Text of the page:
It is a
defense to a finding of willfulness that the defendant was ignorant
of the law or of facts which made the conduct illegal, since willfulness
requires a voluntary and intentional violation of a known legal duty.
However, if the defendant deliberately avoided acquiring knowledge of
a fact or the law, then the jury may infer that he actually knew it
and that he was merely trying to avoid giving the appearance (and incurring
the consequences) of knowledge. See United States
v. Ramsey, 785 F.2d 184, 189 (7th Cir.), cert. denied
sub nom. McCreary v. United States,
476 U.S. 1186 (1986). (6)
a case, the use of an "ostrich instruction" -- also known as a
deliberate ignorance, conscious avoidance, willful blindness, or
a Jewell instruction (see
United States v. Jewell, 532 F.2d 697 (9th Cir.),
cert. denied, 426 U.S. 951 (1976) -- may be appropriate.
of courts have approved the use of such instructions under proper circumstances.
See, e.g., United States v. Picciandra,
788 F.2d 39, 46 (1st Cir.), cert. denied, 479 U.S. 847 (1986);
United States v. MacKenzie; 777 F.2d 811,
818-19 (2d Cir.), cert. denied, 476 U.S. 1169 (1986);
United States v. Callahan, 588 F.2d 1078 (5th
Cir. 1979); United States v. Dube, 820 F.2d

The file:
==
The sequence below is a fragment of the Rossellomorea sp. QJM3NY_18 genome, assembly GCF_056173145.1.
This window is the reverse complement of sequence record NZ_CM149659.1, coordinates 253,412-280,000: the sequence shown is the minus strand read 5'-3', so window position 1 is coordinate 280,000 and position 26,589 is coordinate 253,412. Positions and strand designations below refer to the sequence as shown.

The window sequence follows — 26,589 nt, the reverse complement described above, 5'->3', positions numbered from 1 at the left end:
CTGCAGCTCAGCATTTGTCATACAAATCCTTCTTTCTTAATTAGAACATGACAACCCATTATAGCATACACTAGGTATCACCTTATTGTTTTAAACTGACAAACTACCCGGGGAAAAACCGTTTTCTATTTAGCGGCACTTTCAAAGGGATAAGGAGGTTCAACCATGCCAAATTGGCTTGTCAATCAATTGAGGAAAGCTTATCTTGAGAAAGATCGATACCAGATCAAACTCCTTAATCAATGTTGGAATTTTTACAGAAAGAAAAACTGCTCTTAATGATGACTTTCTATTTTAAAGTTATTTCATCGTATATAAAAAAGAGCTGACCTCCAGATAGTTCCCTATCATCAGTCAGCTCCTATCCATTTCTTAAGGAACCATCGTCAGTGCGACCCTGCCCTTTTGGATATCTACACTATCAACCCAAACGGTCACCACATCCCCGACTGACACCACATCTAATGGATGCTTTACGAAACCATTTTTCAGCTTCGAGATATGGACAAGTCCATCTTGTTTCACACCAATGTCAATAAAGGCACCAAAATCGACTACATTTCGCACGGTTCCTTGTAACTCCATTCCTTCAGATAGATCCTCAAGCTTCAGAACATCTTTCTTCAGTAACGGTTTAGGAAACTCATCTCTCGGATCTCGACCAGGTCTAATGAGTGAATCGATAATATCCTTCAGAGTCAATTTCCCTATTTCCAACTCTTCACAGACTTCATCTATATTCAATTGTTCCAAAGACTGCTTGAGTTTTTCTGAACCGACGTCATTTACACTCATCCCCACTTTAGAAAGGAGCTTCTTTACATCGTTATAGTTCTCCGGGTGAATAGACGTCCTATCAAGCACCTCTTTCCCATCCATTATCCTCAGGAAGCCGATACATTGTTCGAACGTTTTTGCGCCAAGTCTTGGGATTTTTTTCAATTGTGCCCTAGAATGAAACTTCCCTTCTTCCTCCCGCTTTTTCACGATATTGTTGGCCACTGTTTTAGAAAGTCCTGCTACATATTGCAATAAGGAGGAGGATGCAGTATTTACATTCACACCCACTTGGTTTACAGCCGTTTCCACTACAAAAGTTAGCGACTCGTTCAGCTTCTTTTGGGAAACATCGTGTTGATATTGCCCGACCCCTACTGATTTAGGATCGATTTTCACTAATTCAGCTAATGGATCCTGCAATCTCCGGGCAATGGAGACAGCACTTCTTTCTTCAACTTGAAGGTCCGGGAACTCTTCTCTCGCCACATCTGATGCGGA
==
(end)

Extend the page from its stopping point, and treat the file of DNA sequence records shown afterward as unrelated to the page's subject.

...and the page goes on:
886, 892 (7th Cir. 1987); United States v. Bussey,
942 F.2d 1241, 1246 (8th Cir.), cert. denied, 112 S. Ct. 1936
(1991) (post-Cheek decision);
United States v. Fingado, 934 F.2d 1163, 1166-1167 (10th
Cir.), cert. denied, 112 S. Ct. 320 (1991). However, it has
also been said that the use of such instructions is "rarely appropriate."
United States v. deFrancisco-Lopez, 939 F.2d
1405, 1409 (10th Cir. 1991) (relying on several 9th Circuit cases).
(7) Thus, it is advisable not to request
such an instruction unless it is clearly warranted by the evidence in
a particular case. Furthermore, the language of any deliberate ignorance
instruction in a criminal tax case must comport with the Government's
obligation to prove the voluntary, intentional violation of a known
legal duty. The deliberate ignorance instruction set forth in
United States v. Fingado, 934 F.2d at 1166,
appears to be suitable for a criminal tax case.
(8) Further, to avoid potential confusion with the meaning
of "willfulness" as it relates to the defendant's intent, it may be
wise to avoid use of the phrase "willful blindness," using instead such
phrases as "deliberate ignorance" or "conscious avoidance."
if the defendant successfully avoided actual knowledge of the fact,
"[t]he required knowledge is established if the accused is aware of
a high probability of the existence of the fact in question unless he
actually believes it does not exist." United States v. Fingado,
934 F.2d 1163, 1166 (10th Cir.), cert. denied, 112 S. Ct. 320
(1991). But see United States v. MacKenzie,
777 F.2d 811, 818 n.2 (2d Cir.), cert. denied, 476 U.S. 1169
But see United States v. Rodriguez,
983 F.2d 455, 457 (2d Cir. 1993) (Second Circuit more willing than Ninth
Circuit to authorize use of this type of instruction).
of an abundance of caution, however, a prosecutor may wish to utilize
the instruction set out in United States v. MacKenzie,
777 F.2d 811, 818 n.2 (2d Cir. 1985), cert. denied, 476 U.S.
is suggested that any time a deliberate ignorance or conscious avoidance
instruction is given, the prosecutor should also insure that the jury
is expressly directed not to convict for negligence or mistake.
of Justice, Criminal Tax Manual, Section 8.06: Willful Blindness]